In January of 2017, it began snowing in the Elk Mountain. A month later, it felt like it had never stopped. A long sequence of storm cycles had deposited over 10 feet of snow at Irwin, just outside of Crested Butte.
Skier Gail Sovick heads-up the front side of Snodgrass mid storm.
For backcountry skiers, a massive amount of snow in a short amount of time awakes a mixed bag of emotions. On the one hand, a skier cannot help but get excited about deep, deep pow. Images start appearing in our heads (and on our social media) of skiers porpoising way down into the white room, gloves and poles barely exposed above the surface as if they are the only way to catch a breath of air on behalf of the submerged powderhound. On the other hand, a lot of snow in a short amount of time means that avalanche danger is likely to rise, thus keeping us from venturing out into the steep-and-deep to realize our dreams of flying through the subnivean zone.
An impressive amount of snow blankets a “light tour” in the Anthracite Range
During this storm, I stopped into Wild Snow Headquarters to talk about a new book that my publishing company had just released for backcountry skiing Snoqualmie Pass in Washington. Lou Dawson runs wildsnow.com, which is one of the best online stops for quality and comprehensive backcountry ski news. Being the warm welcoming guy that he is, he invited me in for a cup of coffee, where we proceeded to talk about the storm that was surrounding our beloved mountains. We began talking about what we typically do during storms like this. Many people will read the avalanche forecast during storms like this, see that the danger is very elevated, and they will simply go to the ski area or just stay home. But backcountry skiers like Lou see things a little different. They begin to look for slopes in their area that are too low-angle to slide, but still steep enough to get some slow, yet oh-so enjoyable, turns on the way down.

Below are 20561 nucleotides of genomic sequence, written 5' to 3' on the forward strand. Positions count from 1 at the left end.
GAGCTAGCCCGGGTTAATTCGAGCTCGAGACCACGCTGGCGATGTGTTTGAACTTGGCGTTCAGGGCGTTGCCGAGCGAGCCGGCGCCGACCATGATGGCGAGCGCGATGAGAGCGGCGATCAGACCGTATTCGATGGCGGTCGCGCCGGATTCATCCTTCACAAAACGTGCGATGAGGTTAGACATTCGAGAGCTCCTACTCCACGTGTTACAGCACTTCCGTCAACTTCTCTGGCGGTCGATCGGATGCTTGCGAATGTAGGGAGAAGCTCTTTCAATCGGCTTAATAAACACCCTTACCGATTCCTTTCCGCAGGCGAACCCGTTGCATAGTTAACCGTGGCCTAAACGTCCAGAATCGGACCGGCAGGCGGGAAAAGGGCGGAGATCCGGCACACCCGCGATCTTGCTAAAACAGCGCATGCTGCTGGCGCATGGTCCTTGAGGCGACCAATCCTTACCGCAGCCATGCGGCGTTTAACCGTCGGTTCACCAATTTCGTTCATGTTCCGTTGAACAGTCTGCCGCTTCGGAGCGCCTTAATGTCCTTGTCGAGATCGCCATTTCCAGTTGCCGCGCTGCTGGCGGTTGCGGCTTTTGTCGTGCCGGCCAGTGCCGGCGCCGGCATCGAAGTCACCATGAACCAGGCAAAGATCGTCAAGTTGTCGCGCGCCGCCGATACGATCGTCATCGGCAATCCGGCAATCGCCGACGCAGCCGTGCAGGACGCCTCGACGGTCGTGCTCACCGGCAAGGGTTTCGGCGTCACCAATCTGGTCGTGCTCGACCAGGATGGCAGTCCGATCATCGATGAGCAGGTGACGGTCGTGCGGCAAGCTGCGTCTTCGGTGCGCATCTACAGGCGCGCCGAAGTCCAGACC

Lou and I began talking about these tours and how wonderful they are, not only for high-danger days, but also for days with novice friends, or quick before-work tours, or days when you’re nursing a pulled muscle. In our conversation, we soon came to realize that we don’t even need an excuse to go hit the “light tours” of our area…we just plain like them. Our conclusion was that it’s really good to have a list of your local light tours in the back of your mind when the context presents itself.
Skier Gail Sovick takes a meadow break in Crested Butte’s Red Lady Glades.
So was born, the idea of creating a book that showcases some of our state’s light tours. It is said Colorado has 300 sunny days a year. Combine that with several thousand mountains, and a winter climate that’s downright temperate. The result: one of the best places on the planet for ski touring. Of course nothing is perfect. Colorado challenges backcountry skiers with limited public access options, due in part to it being a mostly rural, relatively un-roaded western state. More importantly, due to various climatic factors the state’s mountains can be prone to dangerous avalanches for much of every winter. Yet options exist. Key with backcountry travel is picking routes with lower angle pitches and other avalanche-mitigating factors. While these “light tours” are surprisingly difficult to find, they do exist. We detail a selection of Colorado’s best under these covers. Further, a growing trend in ski touring is the use of ski resorts for “uphilling,” motivated by the need for a less committing experience — yet nonetheless an experience that can equal any other outdoor sport in enjoyment. Colorado lends itself to this as well, with most of the state’s more than twenty ski resorts allowing uphill skiing. Thus, we offer a special mix here, combining a variety of “easy” backcountry routes with recommended resort options. Pick one of our many days of Colorado sunshine, get out and enjoy.